Appeals Court Rules Against Mandatory Deposit

In a decision handed down today, The United States Court of Appeals for the District of Columbia Circuit has ruled that the mandatory deposit requirement under the copyright act, as it was enforced by the United States Copyright Office (USCO), is a violation of the takings clause.

The mandatory deposit requirement is covered under section 407 of the copyright act. It gives the Register of Copyrights, the head of the USCO, the authority to demand deposited copies of work published works and levee fines if those requirements are not met.

According to the USCO, they demanded some 27,847 titles from 2013 through 2019, with each work facing a fine of up to $250 if they are not submitted. 

This ended up being a particularly thorny issue for Valancourt Books, a small independent publisher from Virginia that specializes in rare, out of print and obscure books. 

In June 2018, the USCO sent a demand that that publisher submit at least one complete copy of some 341 books. When the publisher protested, the USCO reduced the number of books requested to 240, noting that many works were public domain.

However, Valancourt said that such a submission would still be onerous and teamed up with the Institute for Justice, a non-profit law firm, to file a lawsuit against the USCO, claiming that the requirement was a violation of both their first and fifth amendment rights.

Unfortunately for Valancourt, the district court ruled against them, finding that the law was constitutional and that the USCO acted within its rights. However, the publisher appealed that decision, with the appeals court now siding with them.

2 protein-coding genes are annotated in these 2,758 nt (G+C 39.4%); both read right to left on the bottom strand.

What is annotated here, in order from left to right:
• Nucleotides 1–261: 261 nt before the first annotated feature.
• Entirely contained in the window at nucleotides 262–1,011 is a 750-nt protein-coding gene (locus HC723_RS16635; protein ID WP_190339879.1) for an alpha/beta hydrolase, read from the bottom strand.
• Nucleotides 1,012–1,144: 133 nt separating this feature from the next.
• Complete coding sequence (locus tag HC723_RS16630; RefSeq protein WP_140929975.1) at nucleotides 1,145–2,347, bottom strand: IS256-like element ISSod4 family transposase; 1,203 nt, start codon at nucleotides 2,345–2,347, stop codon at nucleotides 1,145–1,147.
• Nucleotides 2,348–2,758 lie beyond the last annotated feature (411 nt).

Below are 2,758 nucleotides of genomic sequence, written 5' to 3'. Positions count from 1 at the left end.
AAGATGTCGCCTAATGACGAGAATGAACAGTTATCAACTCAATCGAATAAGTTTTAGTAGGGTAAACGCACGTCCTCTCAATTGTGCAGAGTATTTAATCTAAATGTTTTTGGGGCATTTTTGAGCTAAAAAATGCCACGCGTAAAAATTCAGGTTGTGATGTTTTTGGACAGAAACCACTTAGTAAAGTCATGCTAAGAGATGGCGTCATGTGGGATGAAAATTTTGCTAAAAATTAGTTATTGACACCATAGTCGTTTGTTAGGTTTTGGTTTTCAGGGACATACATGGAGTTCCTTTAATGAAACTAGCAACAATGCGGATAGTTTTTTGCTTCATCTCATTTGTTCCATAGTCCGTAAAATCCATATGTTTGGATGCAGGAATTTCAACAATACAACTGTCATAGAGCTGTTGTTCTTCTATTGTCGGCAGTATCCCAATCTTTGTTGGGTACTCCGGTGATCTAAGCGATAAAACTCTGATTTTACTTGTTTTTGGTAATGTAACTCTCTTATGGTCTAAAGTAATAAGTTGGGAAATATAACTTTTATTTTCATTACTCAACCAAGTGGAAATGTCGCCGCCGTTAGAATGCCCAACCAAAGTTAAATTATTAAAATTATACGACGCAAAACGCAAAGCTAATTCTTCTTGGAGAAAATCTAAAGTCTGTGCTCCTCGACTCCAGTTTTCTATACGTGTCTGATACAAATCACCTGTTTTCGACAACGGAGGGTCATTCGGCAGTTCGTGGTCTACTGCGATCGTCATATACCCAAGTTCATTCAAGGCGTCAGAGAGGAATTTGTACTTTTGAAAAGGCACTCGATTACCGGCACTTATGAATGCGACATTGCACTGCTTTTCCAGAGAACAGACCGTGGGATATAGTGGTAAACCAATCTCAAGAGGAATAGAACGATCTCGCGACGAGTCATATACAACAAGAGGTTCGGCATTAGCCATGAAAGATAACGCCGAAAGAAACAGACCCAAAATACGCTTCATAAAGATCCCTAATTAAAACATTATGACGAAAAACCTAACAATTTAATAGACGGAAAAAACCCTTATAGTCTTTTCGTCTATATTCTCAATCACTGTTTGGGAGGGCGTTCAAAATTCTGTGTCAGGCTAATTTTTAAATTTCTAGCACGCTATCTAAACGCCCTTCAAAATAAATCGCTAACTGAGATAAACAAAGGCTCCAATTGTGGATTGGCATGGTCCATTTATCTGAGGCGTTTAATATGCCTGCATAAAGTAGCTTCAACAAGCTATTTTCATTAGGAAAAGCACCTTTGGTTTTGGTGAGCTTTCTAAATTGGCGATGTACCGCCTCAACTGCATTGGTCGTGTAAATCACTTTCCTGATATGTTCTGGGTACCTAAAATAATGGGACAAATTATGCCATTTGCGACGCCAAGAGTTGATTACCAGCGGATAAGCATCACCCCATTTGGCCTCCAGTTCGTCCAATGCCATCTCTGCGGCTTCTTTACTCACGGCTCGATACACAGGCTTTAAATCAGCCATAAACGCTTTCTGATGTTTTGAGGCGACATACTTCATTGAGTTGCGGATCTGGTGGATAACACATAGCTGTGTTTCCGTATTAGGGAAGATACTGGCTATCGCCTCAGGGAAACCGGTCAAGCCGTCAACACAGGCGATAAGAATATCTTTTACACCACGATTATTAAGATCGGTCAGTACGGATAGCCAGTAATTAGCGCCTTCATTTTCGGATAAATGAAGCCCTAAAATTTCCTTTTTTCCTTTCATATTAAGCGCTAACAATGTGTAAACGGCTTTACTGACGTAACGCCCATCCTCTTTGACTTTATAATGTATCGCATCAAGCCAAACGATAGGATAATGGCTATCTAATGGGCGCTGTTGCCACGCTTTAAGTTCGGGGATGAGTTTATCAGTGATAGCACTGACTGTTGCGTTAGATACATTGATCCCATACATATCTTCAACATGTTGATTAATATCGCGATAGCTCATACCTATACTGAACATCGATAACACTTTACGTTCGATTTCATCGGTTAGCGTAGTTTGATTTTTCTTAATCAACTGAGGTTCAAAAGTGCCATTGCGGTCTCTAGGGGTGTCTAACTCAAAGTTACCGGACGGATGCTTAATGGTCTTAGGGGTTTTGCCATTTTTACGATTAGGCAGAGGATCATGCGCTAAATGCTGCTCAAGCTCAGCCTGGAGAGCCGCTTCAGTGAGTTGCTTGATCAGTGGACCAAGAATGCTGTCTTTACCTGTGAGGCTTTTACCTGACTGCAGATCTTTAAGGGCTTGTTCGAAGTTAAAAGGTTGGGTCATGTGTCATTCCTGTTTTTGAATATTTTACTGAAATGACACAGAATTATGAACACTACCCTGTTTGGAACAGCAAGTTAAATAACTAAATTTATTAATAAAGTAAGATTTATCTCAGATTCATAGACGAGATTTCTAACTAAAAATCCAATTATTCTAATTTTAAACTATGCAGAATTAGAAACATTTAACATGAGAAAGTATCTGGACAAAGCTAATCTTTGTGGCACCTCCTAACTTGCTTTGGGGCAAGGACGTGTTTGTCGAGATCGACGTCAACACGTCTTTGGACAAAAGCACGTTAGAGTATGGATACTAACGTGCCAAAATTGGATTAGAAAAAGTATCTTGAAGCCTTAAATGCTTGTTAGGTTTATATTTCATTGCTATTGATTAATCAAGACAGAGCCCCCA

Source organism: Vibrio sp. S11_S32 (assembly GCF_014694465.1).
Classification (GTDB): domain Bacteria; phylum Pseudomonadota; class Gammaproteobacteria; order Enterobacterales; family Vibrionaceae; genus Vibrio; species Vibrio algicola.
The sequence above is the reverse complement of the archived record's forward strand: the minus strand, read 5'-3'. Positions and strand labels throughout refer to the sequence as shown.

The decision specifically examined whether the deposit requirement, as executed by the USCO, was a violation of the takings clause of the fifth amendment, which prevents the taking of private property for public use without just compensation.

But, while this is a major win for Valancourt, it is probably best to understand that this is a limited decision that isn’t likely to significantly impact the deposit requirement. That said, it could still be important as it may force the USCO and lawmakers to reevaluate this antiquated practice.

A Big But Limited Decision

The logic behind the appeals court decision is fairly straightforward. Under the current copyright system, works are protected by copyright in the United States the moment that they are fixed into a tangible medium of expression. 

However, the deposit requirement is triggered by the publication of the work. This means that, the work already enjoys copyright protection when the deposit requirement kicks in. That means there is no benefit to the copyright holder in complying with the deposit requirement, other than avoiding the potential fine.

This presented a problem for the USCO, who had two ways to avoid issues with the takings clause. First, it could be presented as a voluntary exchange one where the publisher receives a benefit for participating, and the other would be to claim that the deposit requirement didn’t amount to a taking.

The first, however, was roadblocked by the lack of any meaningful benefit for compliance. The law makes it clear that copyright protection is not dependent on complying with the deposit requirement, so rightsholders gain nothing. The government attempted to argue that could just abandon the copyright, but owners are required to pay a $125 to register a notice of abandonment, creating a different cost.

With regards to the second argument, the USCO attempted to argue that they would accept electronic copies and that those were not a burden on the publisher. However, there were two problems there. First, at least some of the books had no electronic version available. Second, the original demands were for physical copies and the offer to use electronic ones only came about later.

While these issues caused the appeals court to rule against the USCO in this case, it also provided two separate paths for the USCO to avoid a similar judgment in the future.